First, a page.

Friday, September 23, 2016

Could you be a bit more polite, please?

How come after the murder of an unarmed black man by the police the first thing folks want to do is caution (mostly black) protesters to be calm and non-violent?

Why isn't anyone issuing the came precautions to the police?

Social change isn't an easy process. Sometimes it takes a revolution. It can be very messy.

Change was very slow during the Civil Rights Era. Martin Luther King, Jr. and his followers were arrested, beaten and assaulted throughout the old Confederacy. They maintained their stance of non-violence. And the beatings continued.

Things changed when Malcolm X came onto the scene. Suddenly the white power structure had to deal with the threat of violence. Negotiating with King became a more practical tactic than turning cops and dogs on men, women and children.

Senators and representatives were scared to death that an armed insurrection would break out in the streets. They had to find a solution and they had to find it quickly.

Without Malcolm X it is likely that the Civil Rights Act and Voting Rights Acts would not have passed - or would have been far more watered down than they were.

Attacking police officers makes a bad situation worse, it's stupid and puts everyone at risk.

While Judge Carter's sentiments may be in the right place, the fact is everyone whose skin isn't white is already at risk - regardless of what they do or don't do. (Of course you could read the statement to be an indictment of police officers attacking others; but I doubt that's what was meant. I guess it all depends on what word you choose to put the emphasis.)

Terrence Crutcher's car broke down on the highway. The police came to the scene. Mr. Crutcher had done nothing wrong yet all of sudden, once the police showed up on the scene, he became the suspect. The cops assumed that he was guilty of something and treated him as such. There was no justification for their actions. There was no justification for Officer Betty Shelby to murder him. But there it was.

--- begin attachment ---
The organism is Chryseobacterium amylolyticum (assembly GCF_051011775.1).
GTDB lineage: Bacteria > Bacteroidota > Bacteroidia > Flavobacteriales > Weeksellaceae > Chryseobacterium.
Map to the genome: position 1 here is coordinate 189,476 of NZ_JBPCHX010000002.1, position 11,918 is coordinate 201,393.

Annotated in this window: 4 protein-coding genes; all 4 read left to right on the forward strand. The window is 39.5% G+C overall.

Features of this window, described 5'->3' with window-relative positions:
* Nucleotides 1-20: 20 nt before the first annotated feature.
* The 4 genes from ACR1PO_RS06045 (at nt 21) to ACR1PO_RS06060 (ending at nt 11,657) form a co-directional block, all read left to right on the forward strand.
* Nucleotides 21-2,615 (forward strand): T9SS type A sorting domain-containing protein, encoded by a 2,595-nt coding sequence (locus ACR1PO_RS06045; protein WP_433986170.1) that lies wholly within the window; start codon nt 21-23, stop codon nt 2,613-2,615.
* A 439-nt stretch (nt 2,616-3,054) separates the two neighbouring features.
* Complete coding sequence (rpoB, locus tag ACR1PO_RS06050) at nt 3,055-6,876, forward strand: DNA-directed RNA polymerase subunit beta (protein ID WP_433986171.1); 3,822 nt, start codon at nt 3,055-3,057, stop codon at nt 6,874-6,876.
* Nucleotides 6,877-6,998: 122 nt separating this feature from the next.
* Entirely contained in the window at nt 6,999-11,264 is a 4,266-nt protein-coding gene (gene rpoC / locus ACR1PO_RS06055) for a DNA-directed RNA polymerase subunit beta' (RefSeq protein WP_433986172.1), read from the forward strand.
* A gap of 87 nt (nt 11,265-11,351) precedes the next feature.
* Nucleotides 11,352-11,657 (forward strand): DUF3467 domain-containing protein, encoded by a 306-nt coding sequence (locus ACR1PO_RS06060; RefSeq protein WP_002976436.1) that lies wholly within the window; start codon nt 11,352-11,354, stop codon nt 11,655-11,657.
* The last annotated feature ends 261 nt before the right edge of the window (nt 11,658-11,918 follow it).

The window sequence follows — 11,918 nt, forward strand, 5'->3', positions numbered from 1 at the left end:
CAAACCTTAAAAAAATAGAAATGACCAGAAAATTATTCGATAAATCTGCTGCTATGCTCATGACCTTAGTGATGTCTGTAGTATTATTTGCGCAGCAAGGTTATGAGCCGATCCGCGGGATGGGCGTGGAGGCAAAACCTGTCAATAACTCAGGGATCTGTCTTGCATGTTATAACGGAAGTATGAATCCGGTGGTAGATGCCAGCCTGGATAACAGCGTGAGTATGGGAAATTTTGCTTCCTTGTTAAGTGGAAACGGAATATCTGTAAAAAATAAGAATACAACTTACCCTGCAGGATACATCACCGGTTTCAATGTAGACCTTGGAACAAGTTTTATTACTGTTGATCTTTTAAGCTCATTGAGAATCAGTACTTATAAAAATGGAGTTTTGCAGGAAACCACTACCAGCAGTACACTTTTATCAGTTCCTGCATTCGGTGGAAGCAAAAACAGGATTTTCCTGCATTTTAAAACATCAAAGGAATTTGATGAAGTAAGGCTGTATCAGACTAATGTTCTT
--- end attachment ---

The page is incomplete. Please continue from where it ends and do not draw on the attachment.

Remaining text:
Keith Lamont Scott was sitting in his car waiting for his son to get off the school bus. Cops were in his housing project to serve a warrant on someone else. Suddenly, just because he was sitting in a car, Mr. Scott became a suspect. The cops assumed he was guilty of something and treated him as such. And I don't give a fuck whether he had a gun or not because he had a permit to carry one. But now he's dead, too.

Now let's contrast these incidents to the standoff in Oregon where Clive Bundy and his armed band of right wing fanatics (and freeloaders) occupied a national park. Despite the fact that Mr. Bundy and his fellow criminals were breaking the law, despite the fact that they were armed and threatening to use their weapons, they walked out of the park alive. The police used extra caution to ensure there was no bloodshed.

That sure as hell wasn't the case in Tulsa, and it wasn't the case in Charlotte. You can draw your own conclusions as to why the standoff in Oregon didn't result in multiple deaths. I've already drawn mine.

And now here we are in 2016, watching as the police continue to murder unarmed black men and those who raise their voices in protest are told to keep it down. Keeping it down hasn't done much good to this point. I'm not going to lecture anyone on how to challenge the system because when the masses say enough is enough, it's over. The existing power structure might want to prepare in case it's the fire next time.

1 comment:

Lee said...


While there are many my fantasies that would be fulfilled by declaring open war against the state and its police and revisiting the same violence back upon them that they have dished out, I do regret that it is not the solution to our problem. Open war in the streets and escalating violence are not going to in any way reduce the body count of police victims. Revenge and escalation ill not bring peace but instead require us to continue digging graves.